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A research team including Elijah Thimsen, PhD, assistant professor of energy, environmental & chemical engineering in the School of Engineering & Applied Science, has developed a technique to increase the performance and electrical conductivity of thin films used to print solar cells from inks.


Rajan Chakrabarty, PhD, assistant professor of environmental engineering in the School of Engineering & Applied Science, has received a three-year grant from the National Aeronautics and Space Administration (NASA) to study the climatic effects of carbon-containing aerosols emitted from peat fires.

Math circles, which bring together professional mathematicians and young students, have been a part of mathematical culture in Russia since the 1930s and in Bulgaria for nearly a century. Washington University's math circle, founded in 2002, gives kids a chance to meet a mathematician and to absorb his or her adventuresome and imaginative approach to solving problems.MORE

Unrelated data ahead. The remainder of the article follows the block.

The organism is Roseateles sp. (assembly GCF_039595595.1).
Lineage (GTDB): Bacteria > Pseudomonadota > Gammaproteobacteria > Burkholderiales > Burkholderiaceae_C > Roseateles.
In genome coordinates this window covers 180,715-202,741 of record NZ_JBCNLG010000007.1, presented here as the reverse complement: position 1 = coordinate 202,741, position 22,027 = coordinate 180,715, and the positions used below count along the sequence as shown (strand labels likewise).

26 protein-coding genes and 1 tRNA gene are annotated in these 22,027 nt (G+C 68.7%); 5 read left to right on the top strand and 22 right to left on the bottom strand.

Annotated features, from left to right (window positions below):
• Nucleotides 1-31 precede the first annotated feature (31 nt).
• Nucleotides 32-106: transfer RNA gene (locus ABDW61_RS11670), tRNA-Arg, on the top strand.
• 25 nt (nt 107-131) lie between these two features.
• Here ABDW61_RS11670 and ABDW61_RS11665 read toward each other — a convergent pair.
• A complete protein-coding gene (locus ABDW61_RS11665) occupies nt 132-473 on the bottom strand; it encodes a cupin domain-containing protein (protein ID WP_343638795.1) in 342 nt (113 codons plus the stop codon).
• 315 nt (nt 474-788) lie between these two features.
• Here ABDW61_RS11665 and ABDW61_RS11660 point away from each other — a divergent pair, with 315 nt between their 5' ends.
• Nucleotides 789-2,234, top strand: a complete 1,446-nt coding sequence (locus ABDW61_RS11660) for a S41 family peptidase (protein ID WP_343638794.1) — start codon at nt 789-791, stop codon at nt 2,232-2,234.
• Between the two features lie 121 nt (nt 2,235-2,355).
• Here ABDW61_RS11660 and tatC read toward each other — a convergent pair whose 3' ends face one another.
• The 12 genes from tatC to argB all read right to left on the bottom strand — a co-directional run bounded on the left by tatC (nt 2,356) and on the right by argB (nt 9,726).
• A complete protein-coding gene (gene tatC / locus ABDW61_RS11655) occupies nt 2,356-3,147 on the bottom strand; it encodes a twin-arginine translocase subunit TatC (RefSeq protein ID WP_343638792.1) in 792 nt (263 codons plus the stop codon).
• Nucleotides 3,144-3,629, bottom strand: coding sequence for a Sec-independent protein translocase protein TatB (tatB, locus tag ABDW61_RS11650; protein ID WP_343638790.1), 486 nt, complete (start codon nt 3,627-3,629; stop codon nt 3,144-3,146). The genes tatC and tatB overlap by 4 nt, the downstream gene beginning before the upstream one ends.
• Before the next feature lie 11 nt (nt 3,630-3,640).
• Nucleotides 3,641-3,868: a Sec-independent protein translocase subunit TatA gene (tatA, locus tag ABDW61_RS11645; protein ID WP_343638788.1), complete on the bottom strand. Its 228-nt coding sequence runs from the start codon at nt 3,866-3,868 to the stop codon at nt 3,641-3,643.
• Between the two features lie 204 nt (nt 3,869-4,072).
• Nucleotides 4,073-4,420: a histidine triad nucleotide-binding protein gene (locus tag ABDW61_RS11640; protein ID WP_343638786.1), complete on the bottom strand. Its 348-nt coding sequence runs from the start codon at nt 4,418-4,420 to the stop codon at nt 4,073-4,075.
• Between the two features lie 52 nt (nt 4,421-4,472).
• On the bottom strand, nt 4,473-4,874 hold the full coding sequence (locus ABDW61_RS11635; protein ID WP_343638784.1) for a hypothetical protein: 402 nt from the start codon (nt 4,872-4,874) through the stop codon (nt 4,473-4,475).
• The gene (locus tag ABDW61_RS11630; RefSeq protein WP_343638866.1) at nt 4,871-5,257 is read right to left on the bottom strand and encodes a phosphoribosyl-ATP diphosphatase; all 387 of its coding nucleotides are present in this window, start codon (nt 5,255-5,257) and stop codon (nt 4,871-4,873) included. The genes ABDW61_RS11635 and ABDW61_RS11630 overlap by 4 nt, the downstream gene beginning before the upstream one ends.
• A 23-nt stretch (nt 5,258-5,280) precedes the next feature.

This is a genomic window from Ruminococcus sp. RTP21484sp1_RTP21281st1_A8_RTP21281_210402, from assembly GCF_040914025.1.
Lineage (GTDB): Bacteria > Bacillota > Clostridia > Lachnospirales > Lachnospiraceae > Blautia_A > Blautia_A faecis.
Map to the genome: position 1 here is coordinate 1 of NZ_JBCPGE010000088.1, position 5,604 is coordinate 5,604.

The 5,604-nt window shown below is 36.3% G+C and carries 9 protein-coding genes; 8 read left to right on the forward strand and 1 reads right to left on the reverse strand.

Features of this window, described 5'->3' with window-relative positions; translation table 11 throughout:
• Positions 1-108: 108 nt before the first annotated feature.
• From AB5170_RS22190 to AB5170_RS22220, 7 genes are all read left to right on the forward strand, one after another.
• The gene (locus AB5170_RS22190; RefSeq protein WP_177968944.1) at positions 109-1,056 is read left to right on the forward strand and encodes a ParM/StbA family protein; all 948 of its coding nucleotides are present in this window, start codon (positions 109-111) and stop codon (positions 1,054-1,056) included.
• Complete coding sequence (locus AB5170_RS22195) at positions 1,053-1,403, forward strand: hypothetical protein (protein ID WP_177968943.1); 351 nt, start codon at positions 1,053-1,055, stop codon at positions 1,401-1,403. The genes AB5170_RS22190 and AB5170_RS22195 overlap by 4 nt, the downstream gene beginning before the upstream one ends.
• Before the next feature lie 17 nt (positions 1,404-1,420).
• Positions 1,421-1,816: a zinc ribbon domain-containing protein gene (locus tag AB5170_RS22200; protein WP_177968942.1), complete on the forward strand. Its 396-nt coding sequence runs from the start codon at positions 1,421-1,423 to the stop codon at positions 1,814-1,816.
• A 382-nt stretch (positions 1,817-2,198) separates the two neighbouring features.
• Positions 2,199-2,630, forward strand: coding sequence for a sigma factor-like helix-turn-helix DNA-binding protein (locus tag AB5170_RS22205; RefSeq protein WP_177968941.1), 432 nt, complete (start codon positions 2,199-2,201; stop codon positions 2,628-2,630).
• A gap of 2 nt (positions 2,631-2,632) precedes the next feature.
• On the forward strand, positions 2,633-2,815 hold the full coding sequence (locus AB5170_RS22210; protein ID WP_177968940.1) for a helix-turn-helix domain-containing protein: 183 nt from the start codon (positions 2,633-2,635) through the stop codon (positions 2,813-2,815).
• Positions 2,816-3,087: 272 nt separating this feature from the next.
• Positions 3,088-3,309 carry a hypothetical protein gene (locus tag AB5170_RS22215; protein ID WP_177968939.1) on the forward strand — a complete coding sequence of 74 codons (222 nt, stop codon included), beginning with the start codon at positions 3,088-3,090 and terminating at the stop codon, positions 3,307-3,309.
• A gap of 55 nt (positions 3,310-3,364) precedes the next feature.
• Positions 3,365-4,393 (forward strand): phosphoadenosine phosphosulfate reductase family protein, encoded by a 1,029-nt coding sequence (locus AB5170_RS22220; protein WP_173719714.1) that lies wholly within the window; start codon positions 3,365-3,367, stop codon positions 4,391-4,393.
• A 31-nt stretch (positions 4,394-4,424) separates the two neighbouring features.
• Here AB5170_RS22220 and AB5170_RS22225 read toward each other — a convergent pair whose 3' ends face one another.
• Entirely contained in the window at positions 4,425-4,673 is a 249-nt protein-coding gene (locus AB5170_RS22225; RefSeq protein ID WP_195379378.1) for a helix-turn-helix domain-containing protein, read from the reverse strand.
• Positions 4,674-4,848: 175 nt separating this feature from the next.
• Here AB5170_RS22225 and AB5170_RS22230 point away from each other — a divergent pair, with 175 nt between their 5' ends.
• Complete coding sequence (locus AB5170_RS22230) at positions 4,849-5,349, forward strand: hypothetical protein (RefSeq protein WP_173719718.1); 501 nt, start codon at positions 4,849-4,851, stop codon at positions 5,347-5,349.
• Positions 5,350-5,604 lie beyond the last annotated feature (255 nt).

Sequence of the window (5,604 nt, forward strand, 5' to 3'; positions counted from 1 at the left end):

New work shows that bacteria (and probably other cells as well) don't  double in mass before dividing. Instead they add a constant volume (or mass) no matter what their initial size. A small cell adds the same volume as a large cell. By following this rule a cell population quickly converges on a common size.


Lihong Wang, PhD, continues to build on his groundbreaking technology that allows light deep inside living tissue during imaging and therapy. In the Jan. 5 issue of Nature Communications, Wang, the Gene K. Beare Professor of Biomedical Engineering at Washington University in St. Louis, reveals for the first time a new technique that focuses diffuse light inside a dynamic scattering medium containing living tissue.

​Washington University researchers worked in the local community and across the globe in 2014 to better understand our bodies, our minds and our cultures.MORE
This year, Washington University researchers advanced our understanding of schizophrenia and Alzheimer’s disease, and developed devices to help surgeons see cancer cell and scientists to capture new vistas through the world’s fastest 2-D camera. MORE
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(314) 935-5254
Diana Lutz
Senior Science Editor
(314) 935-5272